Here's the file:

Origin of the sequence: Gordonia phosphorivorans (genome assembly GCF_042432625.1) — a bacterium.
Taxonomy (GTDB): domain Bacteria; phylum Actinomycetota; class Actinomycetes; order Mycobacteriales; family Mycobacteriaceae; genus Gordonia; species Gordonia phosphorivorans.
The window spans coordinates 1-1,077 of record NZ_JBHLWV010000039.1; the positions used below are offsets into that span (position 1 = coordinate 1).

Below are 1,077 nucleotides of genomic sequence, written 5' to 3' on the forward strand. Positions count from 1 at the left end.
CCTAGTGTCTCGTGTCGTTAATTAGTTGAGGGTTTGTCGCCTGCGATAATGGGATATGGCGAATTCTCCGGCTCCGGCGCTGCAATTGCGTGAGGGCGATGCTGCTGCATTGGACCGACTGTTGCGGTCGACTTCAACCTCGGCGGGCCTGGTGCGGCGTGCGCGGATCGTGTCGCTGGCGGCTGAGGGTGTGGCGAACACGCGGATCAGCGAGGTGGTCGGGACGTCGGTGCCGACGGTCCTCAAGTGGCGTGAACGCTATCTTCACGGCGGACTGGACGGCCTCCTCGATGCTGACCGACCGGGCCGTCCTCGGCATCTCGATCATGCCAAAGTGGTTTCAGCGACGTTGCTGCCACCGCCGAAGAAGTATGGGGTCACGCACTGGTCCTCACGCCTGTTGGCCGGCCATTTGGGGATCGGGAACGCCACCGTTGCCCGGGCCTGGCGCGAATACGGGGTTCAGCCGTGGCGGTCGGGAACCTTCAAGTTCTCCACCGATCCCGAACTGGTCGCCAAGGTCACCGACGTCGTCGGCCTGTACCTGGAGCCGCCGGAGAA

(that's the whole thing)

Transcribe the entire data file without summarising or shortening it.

Origin of the sequence: Gordonia phosphorivorans (genome assembly GCF_042432625.1) — a bacterium.
Taxonomy (GTDB): domain Bacteria; phylum Actinomycetota; class Actinomycetes; order Mycobacteriales; family Mycobacteriaceae; genus Gordonia; species Gordonia phosphorivorans.
The window spans coordinates 1-1,077 of record NZ_JBHLWV010000039.1; the positions used below are offsets into that span (position 1 = coordinate 1).

Below are 1,077 nucleotides of genomic sequence, written 5' to 3' on the forward strand. Positions count from 1 at the left end.
CCTAGTGTCTCGTGTCGTTAATTAGTTGAGGGTTTGTCGCCTGCGATAATGGGATATGGCGAATTCTCCGGCTCCGGCGCTGCAATTGCGTGAGGGCGATGCTGCTGCATTGGACCGACTGTTGCGGTCGACTTCAACCTCGGCGGGCCTGGTGCGGCGTGCGCGGATCGTGTCGCTGGCGGCTGAGGGTGTGGCGAACACGCGGATCAGCGAGGTGGTCGGGACGTCGGTGCCGACGGTCCTCAAGTGGCGTGAACGCTATCTTCACGGCGGACTGGACGGCCTCCTCGATGCTGACCGACCGGGCCGTCCTCGGCATCTCGATCATGCCAAAGTGGTTTCAGCGACGTTGCTGCCACCGCCGAAGAAGTATGGGGTCACGCACTGGTCCTCACGCCTGTTGGCCGGCCATTTGGGGATCGGGAACGCCACCGTTGCCCGGGCCTGGCGCGAATACGGGGTTCAGCCGTGGCGGTCGGGAACCTTCAAGTTCTCCACCGATCCCGAACTGGTCGCCAAGGTCACCGACGTCGTCGGCCTGTACCTGGAGCCGCCGGAGAA